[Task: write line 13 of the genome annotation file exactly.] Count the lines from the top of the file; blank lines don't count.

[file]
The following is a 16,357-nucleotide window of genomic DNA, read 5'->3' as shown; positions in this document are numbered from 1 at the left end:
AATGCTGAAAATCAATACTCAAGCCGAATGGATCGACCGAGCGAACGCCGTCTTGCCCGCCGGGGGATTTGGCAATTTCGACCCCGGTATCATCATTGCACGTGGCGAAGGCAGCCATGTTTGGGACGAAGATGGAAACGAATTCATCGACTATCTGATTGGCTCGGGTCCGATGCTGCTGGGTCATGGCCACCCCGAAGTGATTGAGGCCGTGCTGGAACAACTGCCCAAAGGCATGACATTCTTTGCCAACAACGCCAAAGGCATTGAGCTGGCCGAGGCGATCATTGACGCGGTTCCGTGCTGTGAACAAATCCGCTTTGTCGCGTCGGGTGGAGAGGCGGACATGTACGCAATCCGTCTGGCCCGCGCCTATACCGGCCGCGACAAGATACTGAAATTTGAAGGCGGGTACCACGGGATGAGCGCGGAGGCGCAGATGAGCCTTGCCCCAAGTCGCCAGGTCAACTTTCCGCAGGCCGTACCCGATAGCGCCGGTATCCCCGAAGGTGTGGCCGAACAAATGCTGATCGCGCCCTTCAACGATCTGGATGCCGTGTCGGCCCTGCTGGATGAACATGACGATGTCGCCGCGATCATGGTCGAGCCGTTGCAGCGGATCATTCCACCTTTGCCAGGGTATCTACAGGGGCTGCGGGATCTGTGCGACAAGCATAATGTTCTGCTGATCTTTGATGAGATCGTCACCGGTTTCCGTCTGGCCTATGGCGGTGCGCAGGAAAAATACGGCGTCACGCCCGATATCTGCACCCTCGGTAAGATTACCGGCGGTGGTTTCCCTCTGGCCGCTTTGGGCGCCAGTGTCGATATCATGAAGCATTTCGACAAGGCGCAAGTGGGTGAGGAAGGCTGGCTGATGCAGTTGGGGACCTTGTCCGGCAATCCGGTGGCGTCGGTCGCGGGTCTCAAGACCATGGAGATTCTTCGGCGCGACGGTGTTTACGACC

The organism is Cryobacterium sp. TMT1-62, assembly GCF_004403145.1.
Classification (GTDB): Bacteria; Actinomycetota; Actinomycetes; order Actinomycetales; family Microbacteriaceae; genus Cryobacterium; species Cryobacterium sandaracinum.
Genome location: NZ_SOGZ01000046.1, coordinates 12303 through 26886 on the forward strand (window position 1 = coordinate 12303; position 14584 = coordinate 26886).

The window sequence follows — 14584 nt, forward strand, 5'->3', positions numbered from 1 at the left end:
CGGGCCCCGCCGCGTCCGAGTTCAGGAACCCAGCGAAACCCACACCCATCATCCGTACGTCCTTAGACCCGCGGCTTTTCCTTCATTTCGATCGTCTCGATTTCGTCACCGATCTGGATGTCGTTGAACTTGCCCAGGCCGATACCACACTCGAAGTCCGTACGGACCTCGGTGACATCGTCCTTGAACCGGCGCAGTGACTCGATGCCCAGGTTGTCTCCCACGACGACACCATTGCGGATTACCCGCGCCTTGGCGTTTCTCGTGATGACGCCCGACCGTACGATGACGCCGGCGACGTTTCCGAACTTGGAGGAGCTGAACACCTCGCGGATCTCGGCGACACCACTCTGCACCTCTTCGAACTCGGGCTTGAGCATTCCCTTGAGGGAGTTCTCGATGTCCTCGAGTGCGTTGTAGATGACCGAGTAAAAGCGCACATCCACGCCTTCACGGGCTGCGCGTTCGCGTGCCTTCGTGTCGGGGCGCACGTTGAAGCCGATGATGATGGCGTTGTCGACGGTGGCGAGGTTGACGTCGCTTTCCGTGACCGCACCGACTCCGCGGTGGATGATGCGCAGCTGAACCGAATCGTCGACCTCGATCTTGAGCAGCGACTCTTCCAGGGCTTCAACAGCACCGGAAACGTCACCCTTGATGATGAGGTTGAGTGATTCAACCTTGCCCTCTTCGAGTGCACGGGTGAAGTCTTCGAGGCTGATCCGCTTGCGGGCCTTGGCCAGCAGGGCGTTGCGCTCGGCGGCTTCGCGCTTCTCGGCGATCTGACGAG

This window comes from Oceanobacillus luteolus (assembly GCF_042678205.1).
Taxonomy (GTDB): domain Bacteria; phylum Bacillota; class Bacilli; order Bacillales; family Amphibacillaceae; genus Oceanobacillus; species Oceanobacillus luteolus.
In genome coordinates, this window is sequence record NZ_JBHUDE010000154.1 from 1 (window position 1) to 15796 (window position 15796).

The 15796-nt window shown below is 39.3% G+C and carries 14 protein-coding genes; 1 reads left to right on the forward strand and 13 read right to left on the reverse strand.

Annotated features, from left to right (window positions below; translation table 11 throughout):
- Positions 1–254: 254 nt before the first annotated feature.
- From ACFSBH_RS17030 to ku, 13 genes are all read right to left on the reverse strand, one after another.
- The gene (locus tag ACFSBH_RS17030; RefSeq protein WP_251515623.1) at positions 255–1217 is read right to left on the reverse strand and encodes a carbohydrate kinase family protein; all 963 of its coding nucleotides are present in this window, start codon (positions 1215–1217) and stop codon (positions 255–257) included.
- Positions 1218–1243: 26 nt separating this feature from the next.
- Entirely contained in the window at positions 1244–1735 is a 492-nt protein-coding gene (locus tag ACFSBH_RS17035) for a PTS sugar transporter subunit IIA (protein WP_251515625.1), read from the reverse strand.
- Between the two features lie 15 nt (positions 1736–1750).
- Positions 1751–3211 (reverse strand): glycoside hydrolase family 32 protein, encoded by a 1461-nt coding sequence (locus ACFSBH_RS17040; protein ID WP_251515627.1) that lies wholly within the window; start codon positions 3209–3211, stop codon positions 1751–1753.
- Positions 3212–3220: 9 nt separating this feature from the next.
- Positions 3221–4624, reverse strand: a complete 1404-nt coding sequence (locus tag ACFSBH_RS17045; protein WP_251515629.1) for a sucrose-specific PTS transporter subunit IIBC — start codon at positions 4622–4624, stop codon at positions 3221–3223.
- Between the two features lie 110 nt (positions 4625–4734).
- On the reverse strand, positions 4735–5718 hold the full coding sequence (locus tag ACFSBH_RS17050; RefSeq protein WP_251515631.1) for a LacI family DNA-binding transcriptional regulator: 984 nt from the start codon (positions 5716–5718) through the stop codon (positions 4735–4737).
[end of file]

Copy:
- Positions 1–254: 254 nt before the first annotated feature.